The regulation provided by the Act takes many forms. 15 U.S.C. § 77eee requires that whenever securities covered by the Trust Indenture Act are also covered by the registration provisions of the Securities Act of 1933, 48 Stat. 74, 15 U.S.C. § 77a et seq., certain information about the indenture trustee and the terms of the indenture must be included in the registration statement. Title 15 U.S.C. § 77ggg provides that when securities are not registered under the 1933 Act but are covered by the Trust Indenture Act, the indenture must be "qualified" by the SEC before it is legal to sell the securities. Standards for eligibility and disqualification of a trustee are established by 15 U.S.C. § 77jjj, and the duties and responsibilities of a trustee are enumerated in 15 U.S.C. § 77 ooo.
The SEC is given general supervisory powers over indentures in various sections of the Trust Indenture Act. See, e.g., 15 U.S.C. § 77ddd (c), (d), (e); 77eee (a), (c); 77ggg; 77sss; 77ttt; 77uuu. In addition, 15 U.S.C. § 77hhh provides that the SEC may order consolidation of reports or certificates filed under the Trust Indenture Act with information or documents filed under the Securities Act of 1933, 48 Stat. 74, 15 U.S.C. § 77a et seq., and the Securities Exchange Act of 1934, 48 Stat. 881, 15 U.S.C. § 78a et seq., the Public Utility Holding Company Act of 1935, 49 Stat. 838, 15 U.S.C. § 79 et seq.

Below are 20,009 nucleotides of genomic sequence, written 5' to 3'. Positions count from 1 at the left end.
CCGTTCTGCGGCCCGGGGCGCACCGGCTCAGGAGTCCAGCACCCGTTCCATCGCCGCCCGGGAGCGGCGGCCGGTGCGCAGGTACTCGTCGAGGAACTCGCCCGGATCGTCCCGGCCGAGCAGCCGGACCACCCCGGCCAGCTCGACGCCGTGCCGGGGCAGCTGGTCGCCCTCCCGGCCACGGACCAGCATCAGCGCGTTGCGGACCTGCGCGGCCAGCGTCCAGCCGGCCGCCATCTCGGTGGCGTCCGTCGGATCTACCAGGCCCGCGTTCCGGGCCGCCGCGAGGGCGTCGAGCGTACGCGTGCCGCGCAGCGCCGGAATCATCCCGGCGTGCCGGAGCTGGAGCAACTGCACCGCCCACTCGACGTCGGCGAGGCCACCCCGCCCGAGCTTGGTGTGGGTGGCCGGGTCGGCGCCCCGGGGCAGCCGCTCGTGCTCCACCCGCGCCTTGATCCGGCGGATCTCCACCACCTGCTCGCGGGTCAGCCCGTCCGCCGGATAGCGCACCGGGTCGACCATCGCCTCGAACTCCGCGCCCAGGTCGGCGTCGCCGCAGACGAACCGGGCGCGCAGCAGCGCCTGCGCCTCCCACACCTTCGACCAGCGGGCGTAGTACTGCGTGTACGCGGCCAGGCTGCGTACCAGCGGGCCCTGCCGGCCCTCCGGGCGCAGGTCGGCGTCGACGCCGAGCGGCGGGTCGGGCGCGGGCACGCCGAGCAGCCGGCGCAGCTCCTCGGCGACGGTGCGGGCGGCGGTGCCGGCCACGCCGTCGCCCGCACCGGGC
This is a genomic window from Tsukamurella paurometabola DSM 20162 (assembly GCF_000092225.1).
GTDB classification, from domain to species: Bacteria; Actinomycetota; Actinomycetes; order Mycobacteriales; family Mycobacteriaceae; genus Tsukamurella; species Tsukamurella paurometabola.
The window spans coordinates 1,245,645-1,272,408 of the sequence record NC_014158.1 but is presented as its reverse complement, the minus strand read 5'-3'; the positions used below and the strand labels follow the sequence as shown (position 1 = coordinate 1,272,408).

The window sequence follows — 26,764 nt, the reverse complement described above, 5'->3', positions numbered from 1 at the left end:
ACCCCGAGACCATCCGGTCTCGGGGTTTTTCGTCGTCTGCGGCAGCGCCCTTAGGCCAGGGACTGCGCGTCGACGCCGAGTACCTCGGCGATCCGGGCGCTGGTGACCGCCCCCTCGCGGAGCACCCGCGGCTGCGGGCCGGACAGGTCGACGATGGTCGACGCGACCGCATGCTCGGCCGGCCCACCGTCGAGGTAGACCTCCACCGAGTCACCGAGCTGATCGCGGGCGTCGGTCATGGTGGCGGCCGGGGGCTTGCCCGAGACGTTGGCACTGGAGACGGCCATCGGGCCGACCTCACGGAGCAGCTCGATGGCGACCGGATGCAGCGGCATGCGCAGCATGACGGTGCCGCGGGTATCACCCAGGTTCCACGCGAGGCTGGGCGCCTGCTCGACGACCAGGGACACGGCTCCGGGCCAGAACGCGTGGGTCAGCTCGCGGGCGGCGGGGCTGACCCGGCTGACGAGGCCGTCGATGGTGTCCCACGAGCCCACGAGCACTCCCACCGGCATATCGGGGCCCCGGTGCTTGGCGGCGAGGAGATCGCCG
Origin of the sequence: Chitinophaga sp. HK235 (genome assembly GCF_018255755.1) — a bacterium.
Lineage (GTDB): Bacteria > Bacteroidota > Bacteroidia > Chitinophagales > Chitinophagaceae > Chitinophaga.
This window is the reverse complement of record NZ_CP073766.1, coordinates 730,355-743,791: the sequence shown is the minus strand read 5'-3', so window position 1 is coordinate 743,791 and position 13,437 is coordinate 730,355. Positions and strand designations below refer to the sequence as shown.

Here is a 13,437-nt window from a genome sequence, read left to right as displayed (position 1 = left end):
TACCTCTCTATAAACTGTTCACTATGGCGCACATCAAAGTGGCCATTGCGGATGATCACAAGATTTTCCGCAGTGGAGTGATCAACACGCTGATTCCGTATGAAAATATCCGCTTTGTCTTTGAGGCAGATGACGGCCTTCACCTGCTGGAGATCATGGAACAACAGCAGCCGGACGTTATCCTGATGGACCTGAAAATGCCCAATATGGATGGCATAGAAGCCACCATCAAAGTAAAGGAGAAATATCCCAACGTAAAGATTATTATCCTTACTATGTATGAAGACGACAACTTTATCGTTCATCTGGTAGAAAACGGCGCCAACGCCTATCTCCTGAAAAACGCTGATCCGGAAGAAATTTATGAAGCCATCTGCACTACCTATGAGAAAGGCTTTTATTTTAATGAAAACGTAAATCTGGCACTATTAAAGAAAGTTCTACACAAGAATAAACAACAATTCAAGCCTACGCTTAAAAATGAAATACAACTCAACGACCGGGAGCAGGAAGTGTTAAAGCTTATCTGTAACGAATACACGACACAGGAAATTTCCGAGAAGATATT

The indenture giving rise to this litigation was qualified by the SEC pursuant to the Trust Indenture Act of 1939. By alleging that the indenture trustee negligently or intentionally failed to prevent Webb Knapp from violating the terms of the indenture, petitioner clearly alleges a violation of the 1939 legislation, 15 U.S.C. § 77 ooo. But the question remains whether petitioner is a proper party to take corrective action.
The provisions of the indenture discussed previously comply with the requirements of 15 U.S.C. § 77 ooo. While the indenture trustee is not permitted by the statute to exculpate himself from liability for noncompliance with the indenture, the indenture trustee may rely in good faith on certificates or reports filed pursuant to the indenture and in compliance with the provisions thereof.
We assume, arguendo, that violation of 15 U.S.C. § 77 ooo would give rise to a cause of action against an indenture trustee by debenture holders. If there is a cause of action, 15 U.S.C. § 77vvv would seem to give federal courts jurisdiction. The Court of Appeals inferred that such suits would be proper, 439 F.2d, at 123 n. 5, but did not decide the point. Since we conclude that even Page 427 if such suits may be brought, petitioner lacks standing to bring them, we do not decide the question.